Pigpen

The emotional reaction that comes with navigating people, behaviors, or events outside of our control (or even those parts of ourselves that won’t submit to our supposed-to’s, no matter how ingrained those supposed-to’s are) looks to me like the cloud of stuff following Pigpen around.  Immediately after this thing I didn’t want there is a storm of ego/emotion about how I didn’t want it, it isn’t fair, this is what should have happened, this is why it is all wrong…  the emotional equivalent of a toddler’s temper tantrum upon being denied Fruit Loops.  The Contrarian calls it a snake.  “I just lost whatever, now I must devote the kind of panic and upset to it that I would if I had just found an asp in my bed.” 

Oh shit! It’s a snake! It’s a snake! 

And then you freak out and grab something that can be used ineffectively to beat it to death or you run away or  you try to do both and there are tears and there is a flood of adrenaline and maybe, eventually, it no longer looks like it is moving and you stop beating it and you step back and poke it with your stick only to discover that it was another stick.  Or a thread.  Or a bit of black balloon. 

Oh. 

The quest, my quest, is to let it all happen while also not committing to anything in the middle of it (no statements I can’t retract, no decisions I can’t unmake) until it passes, and then, when I’m sitting somewhere breathless and stormed-out, I can be gentle with myself and the thing I thought was a snake.  I can make friends with it, after a fashion.  There’s room for questions instead of conclusions, understanding instead of opinions, investigation instead of judgment.  Gentle interrogation opens up the possibility of a pragmatic path forward.  Gentle interrogation makes sense.  It’s a good way to avoid being wrong, or looking stupid, or saying something you find out you didn’t mean and now you can’t take back.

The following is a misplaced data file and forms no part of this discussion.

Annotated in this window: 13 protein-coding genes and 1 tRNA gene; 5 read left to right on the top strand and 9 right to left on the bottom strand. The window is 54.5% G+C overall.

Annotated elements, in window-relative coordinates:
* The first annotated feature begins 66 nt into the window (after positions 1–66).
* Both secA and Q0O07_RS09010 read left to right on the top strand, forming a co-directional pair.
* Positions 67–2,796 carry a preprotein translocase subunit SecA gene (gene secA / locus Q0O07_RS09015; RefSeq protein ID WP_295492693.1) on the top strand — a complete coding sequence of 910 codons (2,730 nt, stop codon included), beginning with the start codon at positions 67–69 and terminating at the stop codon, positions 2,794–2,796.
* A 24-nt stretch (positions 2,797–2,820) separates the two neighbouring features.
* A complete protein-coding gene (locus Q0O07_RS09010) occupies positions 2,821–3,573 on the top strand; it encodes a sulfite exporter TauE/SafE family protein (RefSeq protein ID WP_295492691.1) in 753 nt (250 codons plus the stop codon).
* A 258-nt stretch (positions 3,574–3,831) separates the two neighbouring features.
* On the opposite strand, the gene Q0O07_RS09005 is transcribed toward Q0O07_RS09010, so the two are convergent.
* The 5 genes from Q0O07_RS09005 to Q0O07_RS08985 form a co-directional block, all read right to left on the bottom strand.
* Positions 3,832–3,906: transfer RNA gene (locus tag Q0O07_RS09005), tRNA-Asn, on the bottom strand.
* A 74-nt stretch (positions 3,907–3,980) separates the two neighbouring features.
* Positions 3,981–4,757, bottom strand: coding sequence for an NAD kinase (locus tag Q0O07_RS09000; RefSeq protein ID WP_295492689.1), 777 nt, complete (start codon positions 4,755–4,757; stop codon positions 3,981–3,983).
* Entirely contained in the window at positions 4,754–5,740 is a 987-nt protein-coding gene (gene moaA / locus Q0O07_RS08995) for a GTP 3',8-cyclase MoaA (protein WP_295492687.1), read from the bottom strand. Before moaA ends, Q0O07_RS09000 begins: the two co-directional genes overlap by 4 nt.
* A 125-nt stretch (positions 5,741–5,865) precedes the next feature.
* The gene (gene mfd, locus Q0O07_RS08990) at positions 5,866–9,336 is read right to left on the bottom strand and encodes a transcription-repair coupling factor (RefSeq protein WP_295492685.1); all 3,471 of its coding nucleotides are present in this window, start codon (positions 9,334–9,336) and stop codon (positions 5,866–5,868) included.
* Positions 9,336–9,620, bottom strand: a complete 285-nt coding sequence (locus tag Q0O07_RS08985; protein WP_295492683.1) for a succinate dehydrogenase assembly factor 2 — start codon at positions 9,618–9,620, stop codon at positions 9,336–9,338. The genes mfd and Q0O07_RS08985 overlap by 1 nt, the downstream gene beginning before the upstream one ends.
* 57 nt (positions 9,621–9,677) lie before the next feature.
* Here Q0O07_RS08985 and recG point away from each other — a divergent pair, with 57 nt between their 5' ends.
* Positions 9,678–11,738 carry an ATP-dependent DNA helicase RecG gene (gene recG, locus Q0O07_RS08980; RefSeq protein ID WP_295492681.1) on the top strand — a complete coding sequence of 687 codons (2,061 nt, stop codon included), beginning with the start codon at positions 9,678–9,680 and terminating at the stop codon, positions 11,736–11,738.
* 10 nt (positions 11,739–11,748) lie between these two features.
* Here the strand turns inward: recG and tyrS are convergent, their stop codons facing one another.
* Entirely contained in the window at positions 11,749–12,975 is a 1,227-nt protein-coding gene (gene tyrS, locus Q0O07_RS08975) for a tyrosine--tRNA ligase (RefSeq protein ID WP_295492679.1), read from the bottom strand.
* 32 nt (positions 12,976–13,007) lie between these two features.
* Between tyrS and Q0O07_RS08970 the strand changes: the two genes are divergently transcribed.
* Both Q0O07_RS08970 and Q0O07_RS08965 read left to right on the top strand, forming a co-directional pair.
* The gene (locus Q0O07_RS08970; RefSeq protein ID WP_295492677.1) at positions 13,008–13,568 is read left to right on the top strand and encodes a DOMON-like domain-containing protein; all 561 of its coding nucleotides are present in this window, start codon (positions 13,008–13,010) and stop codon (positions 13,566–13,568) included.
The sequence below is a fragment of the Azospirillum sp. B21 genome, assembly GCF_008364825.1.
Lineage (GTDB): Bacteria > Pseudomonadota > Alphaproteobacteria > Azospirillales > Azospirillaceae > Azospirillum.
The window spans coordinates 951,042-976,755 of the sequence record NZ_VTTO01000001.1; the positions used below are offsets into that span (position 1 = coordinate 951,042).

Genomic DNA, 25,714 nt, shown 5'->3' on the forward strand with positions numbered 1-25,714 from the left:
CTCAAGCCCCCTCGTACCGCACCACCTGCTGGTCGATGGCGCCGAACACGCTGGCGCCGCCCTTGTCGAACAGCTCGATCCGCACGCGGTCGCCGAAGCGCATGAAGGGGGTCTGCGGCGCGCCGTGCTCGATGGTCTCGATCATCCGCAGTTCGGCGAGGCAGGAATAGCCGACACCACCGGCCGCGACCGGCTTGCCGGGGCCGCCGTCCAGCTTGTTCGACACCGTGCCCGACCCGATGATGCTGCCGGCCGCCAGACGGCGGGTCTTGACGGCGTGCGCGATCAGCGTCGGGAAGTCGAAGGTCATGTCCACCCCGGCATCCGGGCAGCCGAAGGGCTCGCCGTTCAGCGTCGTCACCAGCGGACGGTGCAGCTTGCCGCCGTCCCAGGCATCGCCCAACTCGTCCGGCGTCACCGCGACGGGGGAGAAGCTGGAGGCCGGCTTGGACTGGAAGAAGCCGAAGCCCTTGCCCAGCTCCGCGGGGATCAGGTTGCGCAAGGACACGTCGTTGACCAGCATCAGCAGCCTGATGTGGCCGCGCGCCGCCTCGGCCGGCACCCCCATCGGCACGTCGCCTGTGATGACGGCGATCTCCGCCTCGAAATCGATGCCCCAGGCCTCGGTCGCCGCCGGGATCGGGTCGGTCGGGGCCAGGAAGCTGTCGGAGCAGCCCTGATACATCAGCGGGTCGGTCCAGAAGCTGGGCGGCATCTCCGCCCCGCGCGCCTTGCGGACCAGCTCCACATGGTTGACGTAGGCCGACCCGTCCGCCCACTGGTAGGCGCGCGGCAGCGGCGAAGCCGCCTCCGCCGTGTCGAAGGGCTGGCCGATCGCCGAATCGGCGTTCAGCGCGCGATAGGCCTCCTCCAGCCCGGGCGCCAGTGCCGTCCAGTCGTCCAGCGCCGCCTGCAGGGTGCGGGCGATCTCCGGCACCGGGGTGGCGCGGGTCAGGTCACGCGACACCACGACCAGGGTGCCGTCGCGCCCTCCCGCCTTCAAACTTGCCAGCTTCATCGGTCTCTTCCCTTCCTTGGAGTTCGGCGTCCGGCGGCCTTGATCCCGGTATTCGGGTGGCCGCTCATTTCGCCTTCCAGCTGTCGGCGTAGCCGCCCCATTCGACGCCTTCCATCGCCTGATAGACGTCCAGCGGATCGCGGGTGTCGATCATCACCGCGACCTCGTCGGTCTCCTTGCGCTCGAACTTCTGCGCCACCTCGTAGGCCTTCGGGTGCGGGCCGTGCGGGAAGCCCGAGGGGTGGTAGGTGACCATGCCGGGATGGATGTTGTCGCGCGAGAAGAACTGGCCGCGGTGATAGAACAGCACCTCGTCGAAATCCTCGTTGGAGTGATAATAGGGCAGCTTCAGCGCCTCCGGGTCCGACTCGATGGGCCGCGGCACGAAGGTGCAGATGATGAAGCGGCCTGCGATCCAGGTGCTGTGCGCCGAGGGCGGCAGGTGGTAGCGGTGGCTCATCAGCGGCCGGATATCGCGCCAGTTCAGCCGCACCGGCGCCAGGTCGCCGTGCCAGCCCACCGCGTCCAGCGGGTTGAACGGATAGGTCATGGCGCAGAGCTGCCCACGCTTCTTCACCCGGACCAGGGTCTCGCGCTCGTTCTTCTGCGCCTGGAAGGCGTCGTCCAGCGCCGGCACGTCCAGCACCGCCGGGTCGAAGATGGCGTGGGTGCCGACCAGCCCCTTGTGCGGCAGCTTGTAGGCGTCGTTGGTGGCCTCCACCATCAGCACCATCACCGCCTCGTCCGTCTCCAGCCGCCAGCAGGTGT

So far, one of my greatest personal achievements is to allow the Pigpen phase where all the reactions and opinions and protestations are swirling around me like a cloud of dust, let it spend me out, and then come back around to asking questions.  I’m pretty sure true enlightenment skips the snake freak out and goes straight to the gentle interrogation phase. 

Honestly, I’m not holding my breath.  Getting this far has taken the bulk of my adult life. 

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Pigpen

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